A study found that “Science Curiosity” might make us less polarized. When we’re polarized, ideas that feel threatening to our group turn on the fear centers in our brains. The more afraid we are, the more polarized we become. For some reason though, fear doesn’t seem to affect curious people nearly as much. One reason might be that curious people are more playful. Play probably evolved so we could learn to explore dangerous places (and ideas) safely by helping us see threats the same way we see challenges in a game.
Nowadays the spread of different kinds of pathogens such as bacteria and viruses like COVID-19, dyes, heavy metals, etc. into the environment cause a threat for all human beings, living microorganisms, and nature.
The research project will focus on improving data quality acquisition for mineral exploration using new and improved remotely piloted aircraft systems (RPAS) for long-range surveying. Vertical take-off and landing fixed wing RPAS will be made that can travel further than typical multirotor drones and close to the ground to acquire high resolution data at scale.
As we move towards the use of the sun as a primary source of energy, we are interested in incorporating solar cell systems into urban environments. However, downtown urban environments do not have enough surface area or direct sunlight to accommodate solar panels. Dye-sensitized solar cells (DSSCs) fill in this gap as they are semi-transparent and work well in indirect lighting. To realize this application, we need to improve the fabrication process and performance of the DSSC.
The proposed research work aims to determine the position of an object relative to the camera in real world coordinates using a mobile device. To the best of our knowledge, no technology provides both object identification and camera localization in one solution. The proposed solution does not require the installation of expensive on-site hardware, nor is it based on computationally heavy point cloud data of the environment to estimate the 3D real world coordinates of the object.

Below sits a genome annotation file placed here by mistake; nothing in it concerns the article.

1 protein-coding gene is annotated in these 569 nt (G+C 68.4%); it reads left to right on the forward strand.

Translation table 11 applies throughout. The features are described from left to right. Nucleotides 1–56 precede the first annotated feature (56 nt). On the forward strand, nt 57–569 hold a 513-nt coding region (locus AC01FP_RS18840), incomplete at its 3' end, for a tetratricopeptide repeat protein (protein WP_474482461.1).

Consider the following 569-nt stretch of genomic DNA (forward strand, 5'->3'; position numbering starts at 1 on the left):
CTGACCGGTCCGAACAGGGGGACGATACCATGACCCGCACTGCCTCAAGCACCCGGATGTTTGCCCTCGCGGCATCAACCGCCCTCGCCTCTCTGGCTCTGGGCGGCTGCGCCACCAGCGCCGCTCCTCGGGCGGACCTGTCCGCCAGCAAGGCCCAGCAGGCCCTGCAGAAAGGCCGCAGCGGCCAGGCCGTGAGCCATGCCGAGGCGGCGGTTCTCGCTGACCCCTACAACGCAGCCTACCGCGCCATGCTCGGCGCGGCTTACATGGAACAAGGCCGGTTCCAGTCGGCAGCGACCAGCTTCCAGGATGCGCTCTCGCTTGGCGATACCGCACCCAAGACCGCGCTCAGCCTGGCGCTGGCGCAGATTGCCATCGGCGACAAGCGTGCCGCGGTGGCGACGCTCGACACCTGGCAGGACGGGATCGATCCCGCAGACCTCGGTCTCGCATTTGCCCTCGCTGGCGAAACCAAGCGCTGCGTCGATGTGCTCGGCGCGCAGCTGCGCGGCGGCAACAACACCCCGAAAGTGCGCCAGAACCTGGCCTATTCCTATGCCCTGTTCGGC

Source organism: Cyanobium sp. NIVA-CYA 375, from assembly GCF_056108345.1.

Computed Tomography (CT) scans are commonly used in the medical field to diagnose diseases such as cancer. It uses X-rays to capture human structures without invading the body. Although it has a been widely used and provide great benefit for patient diagnosis, the cumulative exposure to X-ray radiation can cause health risks. For this reason, researchers have been developing ways to minimize the X-ray dose. However, lowering the radiation dosage in commercial CT scanners also affects the quality of CT images which leads to inaccurate diagnosis.
This project will study different residential building retrofit strategies commonly used in Ontario in terms of their environmental performance. In particular, it will try to understand the embodied and operation carbon emissions associated with those strategies. The aim of this project is to understand the effect of using different material and systems in retrofit projects. This understanding is important in order to complement governmental and private efforts in reducing the environmental impacts of buildings.
In the context of a global increase in waste production and waning natural resources, this research intends to promote the shift to a circular economy in the Ontario construction industry. The work includes a literature review, an industry survey, structured interviews, and a period of testing assessment tool(s) with real projects for local use. The final output will be a master’s thesis indicating the surveyed industry views on the circular economy, perceived barriers and drivers to change, and recommendations for change.
The student will be involved in the research and development of a novel multi-dose lyophilized vial kit for the preparation of Gallium 68Ga-DOTATOC injection used for the PET imaging of neuroendocrine tumors. This novel kit compared to the currently available ready to use injectable solution, has better shelf life and can be easily shipped to a radiopharmacy where the vial can be radiolabeled by adding the 68Ga-chloride eluted from a generator or cyclotron, and then distributed to hospitals and other nuclear medicine clinics.
The objectives of this project to analyze existing products in the proposed categories and create a better designed product by eliminating the gaps found during phases 1 & 2 of the research. Development of a new prototype and testing it in order to confirm functionality, thermal comfort and aesthetics. The final stage of this project is to analyze prototype field testing data and implement modifications and improvements. Identifying and examining gaps in garments designed for cooling purposes in different clothing categories.